Cause Awareness as a Factor against Cause Neutrality

[Epistemic sta­tus: Sud­den in­sight + some re­flec­tion]

[Novelty sta­tus: I Googled some stuff on cause neu­tral­ity, and didn’t see this cat­e­gory of con­cerns men­tioned]

Try­ing to live an op­ti­mized, im­pact­ful life can be quite a bur­den. There is no time for fun when there is world-sav­ing to do. You can’t learn math un­less it helps your ca­reer. And you must sac­ri­fice the char­i­ta­ble causes you most care about for the ones that have the most im­pact.

What a re­lief when, last week, I re­al­ized how it may be pos­si­ble to sup­port per­sonal pet causes while liv­ing an op­ti­mized life.

Cause-neu­tral­ity is one of the cor­ner­stones of EA thought. It goes like this: Bob took a trip to a village in In­done­sia and was re­ally struck by the poverty there. He wants to ded­i­cate his life to helping peo­ple in this village be­cause it can do a lot of good. Boo Bob!

For you see, this is just one of many im­pov­er­ished villages around the world, and prob­a­bly nei­ther the one suffer­ing most nor the one where he can have the biggest im­pact cheaply. He should in­stead go to the List of Suffer­ing Villages™ and pick the one where he can do the most good. And that’s as­sum­ing it’s not bet­ter for him to just be­come an in­vest­ment banker and donate all his money.

But to make this de­ci­sion, first the village must be on the list.

We live in a world where ev­ery village has a Wikipe­dia en­try. But in other ar­eas, there are a large num­ber of lo­cal prob­lems where the re­sources needed to raise aware­ness about the prob­lem are a sub­stan­tial frac­tion of the re­sources needed to solve it. In these cases, work­ing on it im­me­di­ately can be more effec­tive than try­ing to get it prop­erly pri­ori­tized and al­lo­cated to the most effi­cient per­son.

For com­par­i­son, con­sider per­sonal pro­duc­tivity. The philos­o­phy of Get­ting Things Done is all about mov­ing tasks into a cen­tral­ized sys­tem so you can do them at an op­ti­mal time. But, there’s an ex­cep­tion: if some­thing takes less than two min­utes, you should do it now.

In al­tru­ism, this looks like: If you see some­one bleed­ing on a de­serted street, you call 911 in­stead of weigh­ing its im­pact it against all the phone calls to Congress you should be mak­ing. But it also ap­plies in cases where the cost/​benefit ra­tio is less ex­treme.

This is most ev­i­dent in ob­scure poli­ti­cal causes. Sup­pose you’re a skil­led pro­fes­sional whose time is worth $100/​hour. One day, you re­al­ize that your lo­cal town coun­cil can pro­duce 10 mil­lion utilons by adopt­ing policy X. You think you can con­vince them to adopt this policy by spend­ing 500 hours run­ning a cam­paign. But, an ex­pe­rienced cam­paign man­ager whose time is worth $80/​hour could do it in 250 hours. If you do it: $50,000 for 10 mil­lion utilons. If he does it: $20,000 for 10 mil­lion utilons. Profit!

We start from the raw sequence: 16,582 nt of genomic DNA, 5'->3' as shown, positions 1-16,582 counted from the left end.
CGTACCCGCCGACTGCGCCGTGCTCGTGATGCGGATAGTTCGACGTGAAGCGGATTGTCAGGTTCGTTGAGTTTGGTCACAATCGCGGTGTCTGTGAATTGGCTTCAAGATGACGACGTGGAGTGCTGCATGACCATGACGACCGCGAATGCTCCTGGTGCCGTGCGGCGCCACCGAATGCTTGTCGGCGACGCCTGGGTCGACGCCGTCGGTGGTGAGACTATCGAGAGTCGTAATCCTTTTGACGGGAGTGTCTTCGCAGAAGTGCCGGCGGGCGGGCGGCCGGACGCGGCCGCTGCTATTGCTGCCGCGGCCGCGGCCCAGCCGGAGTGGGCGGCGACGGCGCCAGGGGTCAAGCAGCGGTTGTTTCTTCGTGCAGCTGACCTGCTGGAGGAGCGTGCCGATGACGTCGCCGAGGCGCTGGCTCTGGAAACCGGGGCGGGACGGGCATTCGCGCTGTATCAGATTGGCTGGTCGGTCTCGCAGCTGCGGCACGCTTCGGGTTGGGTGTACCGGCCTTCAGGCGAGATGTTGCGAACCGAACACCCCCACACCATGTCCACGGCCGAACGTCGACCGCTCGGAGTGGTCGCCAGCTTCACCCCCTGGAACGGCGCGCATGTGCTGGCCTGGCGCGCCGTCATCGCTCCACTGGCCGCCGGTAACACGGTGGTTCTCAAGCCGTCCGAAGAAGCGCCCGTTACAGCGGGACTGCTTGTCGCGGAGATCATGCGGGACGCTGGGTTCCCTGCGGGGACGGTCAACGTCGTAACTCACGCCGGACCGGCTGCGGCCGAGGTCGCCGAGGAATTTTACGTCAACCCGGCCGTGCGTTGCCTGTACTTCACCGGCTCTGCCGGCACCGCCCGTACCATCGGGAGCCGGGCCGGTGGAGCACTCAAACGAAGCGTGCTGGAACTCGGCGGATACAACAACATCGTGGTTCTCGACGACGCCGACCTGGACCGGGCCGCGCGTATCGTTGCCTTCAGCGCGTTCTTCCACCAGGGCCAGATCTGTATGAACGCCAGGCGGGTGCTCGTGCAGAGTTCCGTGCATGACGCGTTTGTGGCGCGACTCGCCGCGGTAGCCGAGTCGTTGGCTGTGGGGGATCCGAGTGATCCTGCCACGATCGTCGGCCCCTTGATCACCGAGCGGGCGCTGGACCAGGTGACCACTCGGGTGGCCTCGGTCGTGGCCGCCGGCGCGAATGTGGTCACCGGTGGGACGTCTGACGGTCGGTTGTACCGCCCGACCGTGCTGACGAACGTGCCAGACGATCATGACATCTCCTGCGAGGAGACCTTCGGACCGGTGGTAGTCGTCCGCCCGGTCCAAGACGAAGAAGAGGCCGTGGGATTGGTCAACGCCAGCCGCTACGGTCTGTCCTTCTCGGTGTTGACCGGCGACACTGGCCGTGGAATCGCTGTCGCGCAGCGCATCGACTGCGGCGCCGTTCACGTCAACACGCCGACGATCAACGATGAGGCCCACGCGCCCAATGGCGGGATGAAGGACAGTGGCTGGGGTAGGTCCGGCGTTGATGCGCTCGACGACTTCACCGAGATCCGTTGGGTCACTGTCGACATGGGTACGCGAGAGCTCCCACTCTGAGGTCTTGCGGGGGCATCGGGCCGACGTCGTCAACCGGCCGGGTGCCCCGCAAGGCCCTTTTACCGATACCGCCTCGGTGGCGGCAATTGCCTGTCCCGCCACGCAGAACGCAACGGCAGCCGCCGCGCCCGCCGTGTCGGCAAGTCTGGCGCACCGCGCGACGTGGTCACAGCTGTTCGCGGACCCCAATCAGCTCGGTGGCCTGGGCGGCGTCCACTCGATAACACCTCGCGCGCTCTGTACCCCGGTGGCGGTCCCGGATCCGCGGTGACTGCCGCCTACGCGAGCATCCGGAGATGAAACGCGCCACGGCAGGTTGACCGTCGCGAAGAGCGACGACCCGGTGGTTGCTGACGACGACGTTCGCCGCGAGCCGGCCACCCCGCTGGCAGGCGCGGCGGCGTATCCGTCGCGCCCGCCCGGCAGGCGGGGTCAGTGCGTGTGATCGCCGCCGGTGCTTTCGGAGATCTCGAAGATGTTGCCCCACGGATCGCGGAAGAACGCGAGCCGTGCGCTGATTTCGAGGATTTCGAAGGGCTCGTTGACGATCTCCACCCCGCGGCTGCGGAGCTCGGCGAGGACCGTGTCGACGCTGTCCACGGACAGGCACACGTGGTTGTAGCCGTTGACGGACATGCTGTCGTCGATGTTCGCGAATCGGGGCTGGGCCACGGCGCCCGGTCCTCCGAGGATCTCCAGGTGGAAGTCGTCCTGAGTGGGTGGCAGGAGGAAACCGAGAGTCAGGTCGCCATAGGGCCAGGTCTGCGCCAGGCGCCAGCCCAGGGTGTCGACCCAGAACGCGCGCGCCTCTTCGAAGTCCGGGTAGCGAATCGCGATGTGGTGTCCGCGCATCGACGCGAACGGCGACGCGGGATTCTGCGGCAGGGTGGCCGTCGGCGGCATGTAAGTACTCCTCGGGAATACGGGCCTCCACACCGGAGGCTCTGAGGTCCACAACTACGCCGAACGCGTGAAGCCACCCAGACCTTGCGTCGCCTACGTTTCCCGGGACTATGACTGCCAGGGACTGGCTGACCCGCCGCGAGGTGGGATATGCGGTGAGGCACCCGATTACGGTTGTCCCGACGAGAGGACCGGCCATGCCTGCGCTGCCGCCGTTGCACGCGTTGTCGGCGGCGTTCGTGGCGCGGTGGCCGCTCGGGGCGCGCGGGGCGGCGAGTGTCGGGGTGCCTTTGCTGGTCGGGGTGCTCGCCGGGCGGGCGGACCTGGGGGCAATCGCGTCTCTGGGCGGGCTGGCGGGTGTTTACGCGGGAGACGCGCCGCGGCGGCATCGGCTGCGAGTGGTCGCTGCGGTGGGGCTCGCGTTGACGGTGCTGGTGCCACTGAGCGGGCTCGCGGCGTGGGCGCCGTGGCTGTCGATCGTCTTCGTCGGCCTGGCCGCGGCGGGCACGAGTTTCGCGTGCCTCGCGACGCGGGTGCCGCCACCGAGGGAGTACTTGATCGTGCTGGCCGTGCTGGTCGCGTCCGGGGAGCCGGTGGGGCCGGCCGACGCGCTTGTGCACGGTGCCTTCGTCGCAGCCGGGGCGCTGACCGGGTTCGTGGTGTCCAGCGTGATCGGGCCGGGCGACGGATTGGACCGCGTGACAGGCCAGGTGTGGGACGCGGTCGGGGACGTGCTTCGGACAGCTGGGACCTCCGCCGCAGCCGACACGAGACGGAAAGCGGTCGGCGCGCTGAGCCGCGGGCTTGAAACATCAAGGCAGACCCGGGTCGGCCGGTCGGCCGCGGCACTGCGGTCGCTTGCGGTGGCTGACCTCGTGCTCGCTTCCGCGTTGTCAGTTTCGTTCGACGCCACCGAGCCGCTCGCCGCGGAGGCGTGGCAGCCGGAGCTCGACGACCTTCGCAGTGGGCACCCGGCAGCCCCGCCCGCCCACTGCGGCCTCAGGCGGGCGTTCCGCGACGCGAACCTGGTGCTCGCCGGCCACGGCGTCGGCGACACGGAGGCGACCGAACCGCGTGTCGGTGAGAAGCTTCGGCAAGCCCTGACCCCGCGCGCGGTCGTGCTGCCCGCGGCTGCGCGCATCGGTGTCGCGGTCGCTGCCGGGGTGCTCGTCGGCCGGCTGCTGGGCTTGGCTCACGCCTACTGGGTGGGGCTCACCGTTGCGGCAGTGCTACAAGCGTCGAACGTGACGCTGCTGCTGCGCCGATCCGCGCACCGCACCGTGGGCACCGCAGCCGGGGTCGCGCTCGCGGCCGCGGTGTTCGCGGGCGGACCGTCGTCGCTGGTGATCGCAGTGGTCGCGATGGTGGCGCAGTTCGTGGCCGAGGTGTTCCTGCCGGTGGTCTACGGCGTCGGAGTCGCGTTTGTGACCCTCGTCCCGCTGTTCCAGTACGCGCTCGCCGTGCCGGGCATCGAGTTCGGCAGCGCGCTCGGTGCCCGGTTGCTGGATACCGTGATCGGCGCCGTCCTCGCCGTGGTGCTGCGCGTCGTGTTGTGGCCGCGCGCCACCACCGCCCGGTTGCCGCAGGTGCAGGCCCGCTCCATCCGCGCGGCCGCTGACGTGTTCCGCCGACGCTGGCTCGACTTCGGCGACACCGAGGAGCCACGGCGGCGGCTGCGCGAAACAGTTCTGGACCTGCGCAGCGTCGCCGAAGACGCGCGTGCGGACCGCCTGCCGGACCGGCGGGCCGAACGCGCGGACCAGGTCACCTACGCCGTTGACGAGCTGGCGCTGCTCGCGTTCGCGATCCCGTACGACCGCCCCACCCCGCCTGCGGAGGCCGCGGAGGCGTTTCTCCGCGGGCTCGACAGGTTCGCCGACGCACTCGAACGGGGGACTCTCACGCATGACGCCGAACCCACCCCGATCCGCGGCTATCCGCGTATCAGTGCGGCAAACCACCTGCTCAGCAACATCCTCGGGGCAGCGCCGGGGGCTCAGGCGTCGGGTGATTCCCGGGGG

But what if you need to spend 50 hours find­ing and in­ter­view­ing can­di­dates for the cam­paign man­ager, and an­other 100 hours ex­plain­ing the prob­lem to him and in­tro­duc­ing him to im­por­tant peo­ple in your town? Now you’re up to $35,000 for the cam­paign man­ager. And what if there’s a 100% chance of suc­cess if you do it your­self, ver­sus only a 70% chance if you try to hire some­one else (who, of course, may not be as good as his re­sume claims)? Now you’re look­ing at 200 utilons/​$ in ex­pec­ta­tion whether you do it your­self or hire some­one. If you’re at all risk-averse, then…..this is how it can make sense for a pro­fes­sional en­g­ineer to wind up run­ning a poli­ti­cal cam­paign.

So, the prob­lems of cause-neu­tral­ity are the same as the prob­lems of del­e­gat­ing any other task. Risk, trans­ac­tion costs, and man­age­ment can eat up all the effi­ciency gains.

This idea means you should weaken the recom­men­da­tions of cause-neu­tral­ity to: spend re­sources on your pet causes in an amount in­versely pro­por­tional to how well-known the cause is. If you have a burn­ing ha­tred of can­cer be­cause it kil­led your par­ents, you should prob­a­bly still give your money to malaria or­ga­ni­za­tions rather than can­cer re­searchers. But if there’s an epi­demic of salmonella in a small town you’re vis­it­ing and you hap­pen to be a fa­mous doc­tor, it can still be effec­tive to spend time helping salmonella pa­tients rather than try­ing to bring in nurses so you can go do fa­mous-doc­tor-y things.